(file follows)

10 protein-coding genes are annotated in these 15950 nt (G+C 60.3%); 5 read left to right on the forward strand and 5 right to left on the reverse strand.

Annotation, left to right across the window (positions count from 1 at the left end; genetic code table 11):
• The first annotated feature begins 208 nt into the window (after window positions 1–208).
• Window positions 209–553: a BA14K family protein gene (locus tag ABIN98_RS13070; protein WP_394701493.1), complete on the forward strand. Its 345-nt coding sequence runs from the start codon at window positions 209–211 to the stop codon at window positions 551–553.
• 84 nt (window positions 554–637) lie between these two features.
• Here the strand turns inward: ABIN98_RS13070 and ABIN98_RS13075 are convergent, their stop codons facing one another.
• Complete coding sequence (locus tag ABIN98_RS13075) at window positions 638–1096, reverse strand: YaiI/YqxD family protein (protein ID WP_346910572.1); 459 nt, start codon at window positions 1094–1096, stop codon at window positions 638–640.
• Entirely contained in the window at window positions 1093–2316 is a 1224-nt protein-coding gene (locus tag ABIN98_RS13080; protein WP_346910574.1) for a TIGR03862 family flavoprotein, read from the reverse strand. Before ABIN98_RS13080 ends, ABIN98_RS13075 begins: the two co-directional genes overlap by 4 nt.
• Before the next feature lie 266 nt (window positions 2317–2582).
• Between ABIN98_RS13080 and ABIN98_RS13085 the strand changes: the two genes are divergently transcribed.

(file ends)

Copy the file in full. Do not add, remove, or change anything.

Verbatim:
10 protein-coding genes are annotated in these 15950 nt (G+C 60.3%); 5 read left to right on the forward strand and 5 right to left on the reverse strand.

Annotation, left to right across the window (positions count from 1 at the left end; genetic code table 11):
• The first annotated feature begins 208 nt into the window (after window positions 1–208).
• Window positions 209–553: a BA14K family protein gene (locus tag ABIN98_RS13070; protein WP_394701493.1), complete on the forward strand. Its 345-nt coding sequence runs from the start codon at window positions 209–211 to the stop codon at window positions 551–553.
• 84 nt (window positions 554–637) lie between these two features.
• Here the strand turns inward: ABIN98_RS13070 and ABIN98_RS13075 are convergent, their stop codons facing one another.
• Complete coding sequence (locus tag ABIN98_RS13075) at window positions 638–1096, reverse strand: YaiI/YqxD family protein (protein ID WP_346910572.1); 459 nt, start codon at window positions 1094–1096, stop codon at window positions 638–640.
• Entirely contained in the window at window positions 1093–2316 is a 1224-nt protein-coding gene (locus tag ABIN98_RS13080; protein WP_346910574.1) for a TIGR03862 family flavoprotein, read from the reverse strand. Before ABIN98_RS13080 ends, ABIN98_RS13075 begins: the two co-directional genes overlap by 4 nt.
• Before the next feature lie 266 nt (window positions 2317–2582).
• Between ABIN98_RS13080 and ABIN98_RS13085 the strand changes: the two genes are divergently transcribed.